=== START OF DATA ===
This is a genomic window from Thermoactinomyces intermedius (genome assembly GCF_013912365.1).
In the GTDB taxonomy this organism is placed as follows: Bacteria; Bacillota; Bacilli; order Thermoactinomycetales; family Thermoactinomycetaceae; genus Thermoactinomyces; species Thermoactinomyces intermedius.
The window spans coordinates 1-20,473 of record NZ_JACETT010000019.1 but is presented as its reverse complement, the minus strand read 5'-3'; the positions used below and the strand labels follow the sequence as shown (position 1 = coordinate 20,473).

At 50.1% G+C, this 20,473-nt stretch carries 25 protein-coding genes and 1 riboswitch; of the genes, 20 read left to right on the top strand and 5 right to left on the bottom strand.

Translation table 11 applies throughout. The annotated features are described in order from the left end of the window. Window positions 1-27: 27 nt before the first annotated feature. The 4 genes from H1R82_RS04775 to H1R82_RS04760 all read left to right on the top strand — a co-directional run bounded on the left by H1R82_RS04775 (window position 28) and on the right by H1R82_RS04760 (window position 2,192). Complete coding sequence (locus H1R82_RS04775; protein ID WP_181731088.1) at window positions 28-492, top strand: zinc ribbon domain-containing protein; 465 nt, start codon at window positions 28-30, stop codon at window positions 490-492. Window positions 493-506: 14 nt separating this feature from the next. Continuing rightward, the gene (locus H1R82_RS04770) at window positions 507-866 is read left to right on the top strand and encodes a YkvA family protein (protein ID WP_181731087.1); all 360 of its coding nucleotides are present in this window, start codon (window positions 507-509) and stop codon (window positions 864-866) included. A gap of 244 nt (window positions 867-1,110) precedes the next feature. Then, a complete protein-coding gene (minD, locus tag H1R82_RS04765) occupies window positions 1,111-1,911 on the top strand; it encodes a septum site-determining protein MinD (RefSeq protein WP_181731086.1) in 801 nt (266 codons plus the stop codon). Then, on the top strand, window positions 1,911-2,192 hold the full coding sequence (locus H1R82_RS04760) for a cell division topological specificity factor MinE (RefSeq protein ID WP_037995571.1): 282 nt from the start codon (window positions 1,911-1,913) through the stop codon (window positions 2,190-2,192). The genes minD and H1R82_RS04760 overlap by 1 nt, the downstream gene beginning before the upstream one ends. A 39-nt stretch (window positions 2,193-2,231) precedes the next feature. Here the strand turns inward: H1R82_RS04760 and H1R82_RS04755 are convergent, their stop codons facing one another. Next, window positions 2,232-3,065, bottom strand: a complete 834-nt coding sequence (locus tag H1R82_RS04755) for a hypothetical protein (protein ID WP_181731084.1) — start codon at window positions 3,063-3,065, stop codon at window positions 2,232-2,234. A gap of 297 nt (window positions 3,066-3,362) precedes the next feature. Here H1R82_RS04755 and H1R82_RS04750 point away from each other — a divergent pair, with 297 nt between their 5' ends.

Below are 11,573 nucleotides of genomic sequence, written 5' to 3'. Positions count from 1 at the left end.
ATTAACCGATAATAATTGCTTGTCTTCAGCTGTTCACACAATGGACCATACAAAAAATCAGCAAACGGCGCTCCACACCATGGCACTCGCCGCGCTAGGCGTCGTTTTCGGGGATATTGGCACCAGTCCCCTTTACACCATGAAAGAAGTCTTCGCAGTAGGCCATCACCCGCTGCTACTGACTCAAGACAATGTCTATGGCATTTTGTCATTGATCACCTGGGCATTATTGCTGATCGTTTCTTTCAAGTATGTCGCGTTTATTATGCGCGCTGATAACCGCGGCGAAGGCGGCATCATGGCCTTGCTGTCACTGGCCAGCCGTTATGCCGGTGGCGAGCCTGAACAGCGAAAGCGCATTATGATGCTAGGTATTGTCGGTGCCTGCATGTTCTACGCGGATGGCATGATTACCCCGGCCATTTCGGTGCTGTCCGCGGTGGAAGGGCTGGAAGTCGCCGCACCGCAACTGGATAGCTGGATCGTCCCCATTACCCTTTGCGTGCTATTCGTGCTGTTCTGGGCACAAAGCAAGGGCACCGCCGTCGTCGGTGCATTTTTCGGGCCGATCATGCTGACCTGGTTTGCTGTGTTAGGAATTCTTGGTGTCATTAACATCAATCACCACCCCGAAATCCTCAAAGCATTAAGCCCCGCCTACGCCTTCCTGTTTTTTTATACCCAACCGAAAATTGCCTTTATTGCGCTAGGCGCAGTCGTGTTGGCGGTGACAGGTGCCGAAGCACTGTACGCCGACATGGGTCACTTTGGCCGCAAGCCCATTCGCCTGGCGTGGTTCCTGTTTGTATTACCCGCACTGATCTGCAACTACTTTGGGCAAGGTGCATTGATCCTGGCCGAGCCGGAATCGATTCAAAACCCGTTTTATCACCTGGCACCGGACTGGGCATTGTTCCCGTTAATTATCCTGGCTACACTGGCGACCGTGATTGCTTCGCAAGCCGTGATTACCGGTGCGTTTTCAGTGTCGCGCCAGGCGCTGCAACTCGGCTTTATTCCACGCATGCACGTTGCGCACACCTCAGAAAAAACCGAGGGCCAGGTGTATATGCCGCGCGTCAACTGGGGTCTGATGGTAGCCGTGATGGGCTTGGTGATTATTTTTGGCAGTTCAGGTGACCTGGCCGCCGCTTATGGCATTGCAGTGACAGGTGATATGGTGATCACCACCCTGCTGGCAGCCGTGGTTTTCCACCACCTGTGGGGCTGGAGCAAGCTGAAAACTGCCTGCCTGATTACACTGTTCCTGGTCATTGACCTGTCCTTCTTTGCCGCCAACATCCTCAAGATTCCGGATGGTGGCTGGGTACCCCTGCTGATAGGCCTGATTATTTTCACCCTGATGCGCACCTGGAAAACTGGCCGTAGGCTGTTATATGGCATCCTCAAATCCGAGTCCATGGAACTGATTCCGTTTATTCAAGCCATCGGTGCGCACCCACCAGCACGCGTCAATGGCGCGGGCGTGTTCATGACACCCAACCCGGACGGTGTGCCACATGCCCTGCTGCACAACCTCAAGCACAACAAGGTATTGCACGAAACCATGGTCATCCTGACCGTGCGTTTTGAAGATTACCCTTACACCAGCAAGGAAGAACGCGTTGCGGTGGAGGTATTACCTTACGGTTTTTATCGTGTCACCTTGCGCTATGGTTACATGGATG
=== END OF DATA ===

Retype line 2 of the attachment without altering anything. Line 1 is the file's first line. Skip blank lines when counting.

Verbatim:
In the GTDB taxonomy this organism is placed as follows: Bacteria; Bacillota; Bacilli; order Thermoactinomycetales; family Thermoactinomycetaceae; genus Thermoactinomyces; species Thermoactinomyces intermedius.